During the Battle of Java, on March 7, 1942 at 1 a.m., the PK-ALW flew the last flight from the Dutch East Indies a few hours before the surrender to the Japanese. While combat operations took place 15 km away, "Wielewaal" took off from an unfinished highway outside Bandung with a number of high-ranking persons on board. There were no seats and the passengers had to hold on to a length of rope stretched across the cabin floor. After a non-stop flight of more than 7 hours they arrived safely in Port Hedland, Australia.
Pass under the Sydney Harbor Bridge
All 11 KNILM aircraft (2xDC2, 2xDC3, 3xDC5, 4xLockheed 14) were initially chartered by the Americans, but later requisitioned. The KNILM crew was ordered to prepare the aircraft for transfer to the USAAF and test flights had to be made. Probably prompted by the frustration of losing the fleet, on May 14 captains Frans Van Breemen, Dirk Rab and Peter Deenik decided to make a formation a low pass under the Sydney Harbor Bridge (twice). DC2 PK-AFK, DC5 PK-ADC and the DC3 PK-ALW first busted the cruiser Hr.Ms. Tromp, before heading to the bridge. On board the DC5 was John Gyzemyter, now in the position as flight engineer. The planes were handed over the next day.
First flight of the Wau Airlift.
The USAAF gave the aircraft the type designation C-49H and the military number ‘1944’ (after the serial number) and radio callsign VHCXE. Only in 1944 the official military designation 44-83229 was applied. The aircraft was assigned to the 21st Transport Squadron in Brisbane. There it made the first aid flight from Australia to Papua New Guinea on 23 May 1942, after the Battle of Wau.
General MacArthur's VIP transport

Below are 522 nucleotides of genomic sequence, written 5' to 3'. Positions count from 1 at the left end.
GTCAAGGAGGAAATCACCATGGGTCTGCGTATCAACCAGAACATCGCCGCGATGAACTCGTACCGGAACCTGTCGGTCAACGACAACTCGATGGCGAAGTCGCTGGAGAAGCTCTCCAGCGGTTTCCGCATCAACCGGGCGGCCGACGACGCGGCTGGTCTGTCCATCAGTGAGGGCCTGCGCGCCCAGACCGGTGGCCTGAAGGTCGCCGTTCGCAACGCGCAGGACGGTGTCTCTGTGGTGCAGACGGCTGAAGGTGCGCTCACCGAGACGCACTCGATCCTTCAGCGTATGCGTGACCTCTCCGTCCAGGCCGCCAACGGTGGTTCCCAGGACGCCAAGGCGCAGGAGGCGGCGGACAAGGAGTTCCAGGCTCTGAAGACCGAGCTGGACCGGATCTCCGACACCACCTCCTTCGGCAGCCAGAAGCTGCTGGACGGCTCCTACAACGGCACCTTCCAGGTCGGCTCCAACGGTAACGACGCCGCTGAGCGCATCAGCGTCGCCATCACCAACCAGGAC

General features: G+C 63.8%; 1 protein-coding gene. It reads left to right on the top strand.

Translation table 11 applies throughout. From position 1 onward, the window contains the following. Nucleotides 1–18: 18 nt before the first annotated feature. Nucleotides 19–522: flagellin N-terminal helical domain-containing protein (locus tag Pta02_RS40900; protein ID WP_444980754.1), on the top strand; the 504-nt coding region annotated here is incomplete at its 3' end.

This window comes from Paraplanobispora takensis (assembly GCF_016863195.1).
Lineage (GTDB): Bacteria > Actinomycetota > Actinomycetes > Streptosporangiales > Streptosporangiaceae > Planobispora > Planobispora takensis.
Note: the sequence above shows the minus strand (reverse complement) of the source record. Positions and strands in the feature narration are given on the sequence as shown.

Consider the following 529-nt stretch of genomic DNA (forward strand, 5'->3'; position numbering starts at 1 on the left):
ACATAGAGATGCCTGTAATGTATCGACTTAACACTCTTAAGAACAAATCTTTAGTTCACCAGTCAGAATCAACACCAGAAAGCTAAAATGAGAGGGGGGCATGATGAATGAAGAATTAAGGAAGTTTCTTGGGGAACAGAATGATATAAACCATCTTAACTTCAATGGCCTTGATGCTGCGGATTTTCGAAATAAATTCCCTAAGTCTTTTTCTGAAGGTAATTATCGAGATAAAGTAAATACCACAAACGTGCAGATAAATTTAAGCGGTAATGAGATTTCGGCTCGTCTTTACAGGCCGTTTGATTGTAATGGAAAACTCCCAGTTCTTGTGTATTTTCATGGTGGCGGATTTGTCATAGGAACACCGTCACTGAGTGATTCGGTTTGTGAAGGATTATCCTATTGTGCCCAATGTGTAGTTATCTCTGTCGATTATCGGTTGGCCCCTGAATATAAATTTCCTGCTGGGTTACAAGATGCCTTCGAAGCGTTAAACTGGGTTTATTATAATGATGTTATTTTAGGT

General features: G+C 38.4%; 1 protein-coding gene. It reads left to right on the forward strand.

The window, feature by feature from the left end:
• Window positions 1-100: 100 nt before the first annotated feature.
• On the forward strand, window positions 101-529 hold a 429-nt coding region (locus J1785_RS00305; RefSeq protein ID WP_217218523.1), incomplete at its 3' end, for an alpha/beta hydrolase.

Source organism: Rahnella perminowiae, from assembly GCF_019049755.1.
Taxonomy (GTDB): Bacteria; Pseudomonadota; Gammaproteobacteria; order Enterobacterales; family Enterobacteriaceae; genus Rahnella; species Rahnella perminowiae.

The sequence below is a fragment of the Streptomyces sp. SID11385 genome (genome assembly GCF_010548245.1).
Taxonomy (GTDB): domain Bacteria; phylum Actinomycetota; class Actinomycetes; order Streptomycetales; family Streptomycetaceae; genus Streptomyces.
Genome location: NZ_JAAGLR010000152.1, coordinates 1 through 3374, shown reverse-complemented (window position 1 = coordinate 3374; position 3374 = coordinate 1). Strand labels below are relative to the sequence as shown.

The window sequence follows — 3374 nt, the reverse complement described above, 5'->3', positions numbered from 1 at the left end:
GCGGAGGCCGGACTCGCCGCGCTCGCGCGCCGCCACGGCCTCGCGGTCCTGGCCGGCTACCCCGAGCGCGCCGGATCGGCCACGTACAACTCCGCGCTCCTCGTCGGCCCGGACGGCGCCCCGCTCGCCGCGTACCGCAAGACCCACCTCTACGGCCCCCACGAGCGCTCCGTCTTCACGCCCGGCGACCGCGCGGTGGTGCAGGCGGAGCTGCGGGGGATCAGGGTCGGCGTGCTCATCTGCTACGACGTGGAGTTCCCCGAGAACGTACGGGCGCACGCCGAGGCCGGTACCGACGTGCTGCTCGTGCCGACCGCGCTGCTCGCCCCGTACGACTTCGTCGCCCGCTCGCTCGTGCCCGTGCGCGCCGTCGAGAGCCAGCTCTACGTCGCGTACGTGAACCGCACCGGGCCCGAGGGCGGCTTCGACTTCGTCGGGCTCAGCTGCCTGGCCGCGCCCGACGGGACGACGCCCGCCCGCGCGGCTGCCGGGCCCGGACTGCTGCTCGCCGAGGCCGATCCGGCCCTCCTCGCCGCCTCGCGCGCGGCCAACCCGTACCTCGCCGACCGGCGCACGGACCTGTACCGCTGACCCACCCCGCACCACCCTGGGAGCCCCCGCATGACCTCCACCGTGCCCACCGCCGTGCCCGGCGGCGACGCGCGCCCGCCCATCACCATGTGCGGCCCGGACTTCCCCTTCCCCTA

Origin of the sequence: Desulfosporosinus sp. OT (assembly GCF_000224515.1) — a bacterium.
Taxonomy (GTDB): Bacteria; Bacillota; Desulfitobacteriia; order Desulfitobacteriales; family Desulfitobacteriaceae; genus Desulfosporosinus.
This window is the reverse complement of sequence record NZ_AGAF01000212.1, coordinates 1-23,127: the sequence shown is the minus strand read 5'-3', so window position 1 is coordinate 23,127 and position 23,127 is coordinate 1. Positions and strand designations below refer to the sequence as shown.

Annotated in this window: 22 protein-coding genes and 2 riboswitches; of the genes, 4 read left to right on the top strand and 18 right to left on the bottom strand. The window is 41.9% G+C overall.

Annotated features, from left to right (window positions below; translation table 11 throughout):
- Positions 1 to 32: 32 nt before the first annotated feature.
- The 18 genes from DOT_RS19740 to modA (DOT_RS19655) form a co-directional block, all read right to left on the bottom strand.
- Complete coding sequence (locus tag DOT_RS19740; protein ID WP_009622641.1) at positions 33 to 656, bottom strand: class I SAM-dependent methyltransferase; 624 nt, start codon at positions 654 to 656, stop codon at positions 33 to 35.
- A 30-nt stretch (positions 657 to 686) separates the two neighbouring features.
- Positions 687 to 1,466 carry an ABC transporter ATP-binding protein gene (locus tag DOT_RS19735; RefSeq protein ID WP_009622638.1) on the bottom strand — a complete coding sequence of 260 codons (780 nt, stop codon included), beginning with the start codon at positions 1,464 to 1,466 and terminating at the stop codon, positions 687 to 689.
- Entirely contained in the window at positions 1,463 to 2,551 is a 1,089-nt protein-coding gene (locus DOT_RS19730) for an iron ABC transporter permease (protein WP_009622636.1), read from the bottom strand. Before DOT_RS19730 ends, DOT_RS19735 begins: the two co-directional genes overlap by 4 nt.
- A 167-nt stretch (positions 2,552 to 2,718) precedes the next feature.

The aircraft was notable for its long range (due to the extra fuel tanks). On June 17, 1942 General Douglas MacArthur, Commander in Chief of the Allied Forces in the Southwestern Pacific, flew in "the Dutch DC-3" from Melbourne to Canberra. On the return trip the pilots Colonel Henry Godman and Walter Seidel gave the General a nose bleed. From the memoires of Godman: “When leaving cruise level, I started to descend too steeply, causing hitting the general's head. I was yelled at by the general's doctor”. After this little incident, MacArthur no longer wanted to fly this plane.
In May 1943 the aircraft was converted into a troop transporter (still with the right hand entry door). Saddles were placed on the side and all remnants of the former luxury interior were removed. The call sign was slightly changed to VH-CXL and was transferred to No. 36 Sqn of the RAAF. It was the only aircraft without camouflage (bare metal). On April 23, 1944 she made her last military flight. Australian National Airways (A.N.A.) offered £ 5,000 for the plane. It was accepted for the Australian Certificate of Airworthiness on April 1, 1944 under number X-16, officially with 22 passenger seats. On April 24, 1944 it was handed over to ANA.